Opioid use in America dates back to the Civil War — when battleground medics relied on morphine to anesthetize wounded soldiers. Afterward, these soldiers quickly developed an opioid addiction. Unfortunately, opioid addiction did not end after the Civil War. Rather, its widespread use has reached epidemic proportions. Here’s what you should know about the opioid crisis in America.
America Has a High Consumption Rate
Opioid medications work so well because they stick to the receptors in the spinal cord and brain, blocking pain signals. Codeine and morphine come straight from the poppy plant, which is found growing in Asia. These are the go-to drugs for many addicts.
Oxycodone and hydrocodone are partially synthetic opioids, developed in labs using synthetic ingredients. As of 2015, Americans used almost 100 percent of the whole world’s hydrocodone consumption, or 99.7 percent, which strongly points to a substance abuse issue.
Addiction Affects Future Treatment Options
Most people begin using opioids quite innocently to take care of pain. But over time, their bodies become physically dependent on the drug, which leads to opioid addiction. If they try to stop taking their medications “cold turkey,” they will experience withdrawal symptoms. These symptoms make it difficult for users to quit using the drug once the addiction has set in.
To further complicate matters, treatment for chronic pain becomes a problem for patients struggling with opioid dependence. Midwest Institute for Addiction explains, “for these clients, their choices are often limited to continued dependence on opiate pain medications or learning to tolerate pain throughout their daily lives.” While there are other ways to manage pain, opioid abuse affect the treatments options that patients have later in life.
The Anti-Heroin Act Tried to Ban Opioids
The Anti-Heroin Act was written in 1924 to ban the production and sale of heroin in the U.S. Oxycontin, which is a longer-acting form of oxycodone was marketed in 1995 by Purdue Pharma. Now, people struggling with a dependence on opioids are entering drug rehab.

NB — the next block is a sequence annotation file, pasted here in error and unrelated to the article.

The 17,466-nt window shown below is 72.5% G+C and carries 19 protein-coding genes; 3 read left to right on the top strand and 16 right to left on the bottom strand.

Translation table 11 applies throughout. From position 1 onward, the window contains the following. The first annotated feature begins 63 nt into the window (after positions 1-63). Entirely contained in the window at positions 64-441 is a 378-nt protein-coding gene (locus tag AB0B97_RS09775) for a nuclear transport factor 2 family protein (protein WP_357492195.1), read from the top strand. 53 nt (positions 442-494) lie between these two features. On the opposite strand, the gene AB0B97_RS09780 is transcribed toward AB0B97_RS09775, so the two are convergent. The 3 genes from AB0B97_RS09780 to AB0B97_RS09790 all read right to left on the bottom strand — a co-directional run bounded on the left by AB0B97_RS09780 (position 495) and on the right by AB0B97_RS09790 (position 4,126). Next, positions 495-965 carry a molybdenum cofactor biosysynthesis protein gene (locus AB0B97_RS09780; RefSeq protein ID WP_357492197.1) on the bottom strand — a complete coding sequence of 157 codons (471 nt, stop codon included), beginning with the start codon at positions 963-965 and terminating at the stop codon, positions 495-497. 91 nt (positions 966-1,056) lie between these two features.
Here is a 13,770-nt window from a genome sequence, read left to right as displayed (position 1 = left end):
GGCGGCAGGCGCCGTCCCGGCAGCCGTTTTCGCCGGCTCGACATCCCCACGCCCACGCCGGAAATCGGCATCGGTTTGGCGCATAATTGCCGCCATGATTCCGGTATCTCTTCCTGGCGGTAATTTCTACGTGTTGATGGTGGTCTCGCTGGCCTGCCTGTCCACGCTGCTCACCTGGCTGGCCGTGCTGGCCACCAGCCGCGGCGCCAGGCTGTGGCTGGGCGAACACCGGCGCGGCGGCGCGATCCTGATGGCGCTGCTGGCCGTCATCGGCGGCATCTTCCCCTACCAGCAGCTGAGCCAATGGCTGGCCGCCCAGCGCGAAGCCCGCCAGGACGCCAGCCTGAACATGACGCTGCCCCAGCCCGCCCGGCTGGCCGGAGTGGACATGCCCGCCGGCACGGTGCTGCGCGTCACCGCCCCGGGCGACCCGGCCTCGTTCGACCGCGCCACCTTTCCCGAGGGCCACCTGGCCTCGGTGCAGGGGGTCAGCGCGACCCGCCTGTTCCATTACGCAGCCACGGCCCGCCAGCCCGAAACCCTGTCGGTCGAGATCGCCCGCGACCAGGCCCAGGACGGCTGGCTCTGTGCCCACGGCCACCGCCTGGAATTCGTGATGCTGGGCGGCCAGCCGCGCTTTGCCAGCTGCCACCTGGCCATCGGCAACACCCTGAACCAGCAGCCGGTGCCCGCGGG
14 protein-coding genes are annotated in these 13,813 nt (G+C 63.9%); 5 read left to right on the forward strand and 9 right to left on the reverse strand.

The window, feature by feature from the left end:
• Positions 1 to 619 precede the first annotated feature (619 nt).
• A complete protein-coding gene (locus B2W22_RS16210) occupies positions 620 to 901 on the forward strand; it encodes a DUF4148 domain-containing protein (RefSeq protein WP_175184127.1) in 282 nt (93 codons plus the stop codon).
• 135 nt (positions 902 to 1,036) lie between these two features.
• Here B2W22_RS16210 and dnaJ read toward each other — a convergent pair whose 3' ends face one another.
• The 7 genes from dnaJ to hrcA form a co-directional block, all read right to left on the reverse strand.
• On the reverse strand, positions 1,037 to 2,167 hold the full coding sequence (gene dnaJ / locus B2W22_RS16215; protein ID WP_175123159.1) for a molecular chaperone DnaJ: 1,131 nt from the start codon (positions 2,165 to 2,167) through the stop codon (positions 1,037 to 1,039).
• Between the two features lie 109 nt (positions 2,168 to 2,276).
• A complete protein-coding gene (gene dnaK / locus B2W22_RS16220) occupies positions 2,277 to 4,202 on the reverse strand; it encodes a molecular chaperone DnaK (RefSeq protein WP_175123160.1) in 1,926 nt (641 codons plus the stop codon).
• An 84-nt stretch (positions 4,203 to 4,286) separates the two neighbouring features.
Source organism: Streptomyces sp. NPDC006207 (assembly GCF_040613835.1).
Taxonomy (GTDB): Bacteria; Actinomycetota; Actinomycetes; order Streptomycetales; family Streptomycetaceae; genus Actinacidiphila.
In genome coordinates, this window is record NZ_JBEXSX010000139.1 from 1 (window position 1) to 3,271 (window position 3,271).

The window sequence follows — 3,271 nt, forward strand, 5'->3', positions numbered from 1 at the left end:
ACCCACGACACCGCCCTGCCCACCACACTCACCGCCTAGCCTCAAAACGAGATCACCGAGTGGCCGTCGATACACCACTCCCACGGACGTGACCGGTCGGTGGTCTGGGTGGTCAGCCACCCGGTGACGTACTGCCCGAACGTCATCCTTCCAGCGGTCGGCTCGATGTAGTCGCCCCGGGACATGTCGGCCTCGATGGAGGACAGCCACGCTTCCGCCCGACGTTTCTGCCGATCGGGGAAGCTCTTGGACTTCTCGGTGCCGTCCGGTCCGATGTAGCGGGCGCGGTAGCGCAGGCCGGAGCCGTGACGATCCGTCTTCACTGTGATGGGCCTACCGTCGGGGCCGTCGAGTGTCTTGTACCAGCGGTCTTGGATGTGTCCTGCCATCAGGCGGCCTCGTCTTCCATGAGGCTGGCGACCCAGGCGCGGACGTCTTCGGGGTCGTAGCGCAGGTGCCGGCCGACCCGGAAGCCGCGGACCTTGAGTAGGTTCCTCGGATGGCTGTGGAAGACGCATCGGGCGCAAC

In August, 2017, President Trump held a press conference on opioids, but he did not declare a national public health emergency.
It’s a National Public Health Emergency
In February, 2018, the Trump administration authorized the acting director of the Department of Health & Human Services to declare a public health emergency, which is less urgent and not as expansive as a national emergency.
There’s a Record-Setting Number of Deaths
U.S. News says that about 91 Americans die every day from an opioid overdose. This number doesn’t differentiate between deaths from heroin or prescription opioids.
In 2016, more than 64,000 people died of drug overdoses — this destroys the record of 2015. Drug rehab facilities are hard-pressed to deliver needed services to clients suffering from an addiction to opioids.
Millennials Steer Clear of Opioids to Treat Pain
This demographic has been listening to news reports. People born between 1981 and 1997 — Millennials — are more likely to choose a different pain management method rather than asking for an opioid prescription. In contrast, Baby Boomers, born between 1948 and 1964, are more likely to have requested opioids for pain relief.
As a national health emergency, it’s important to understand the basics of the opioid crisis in America. While there is no easy fix for such an extensive problem, staying informed is a simple way to get involved.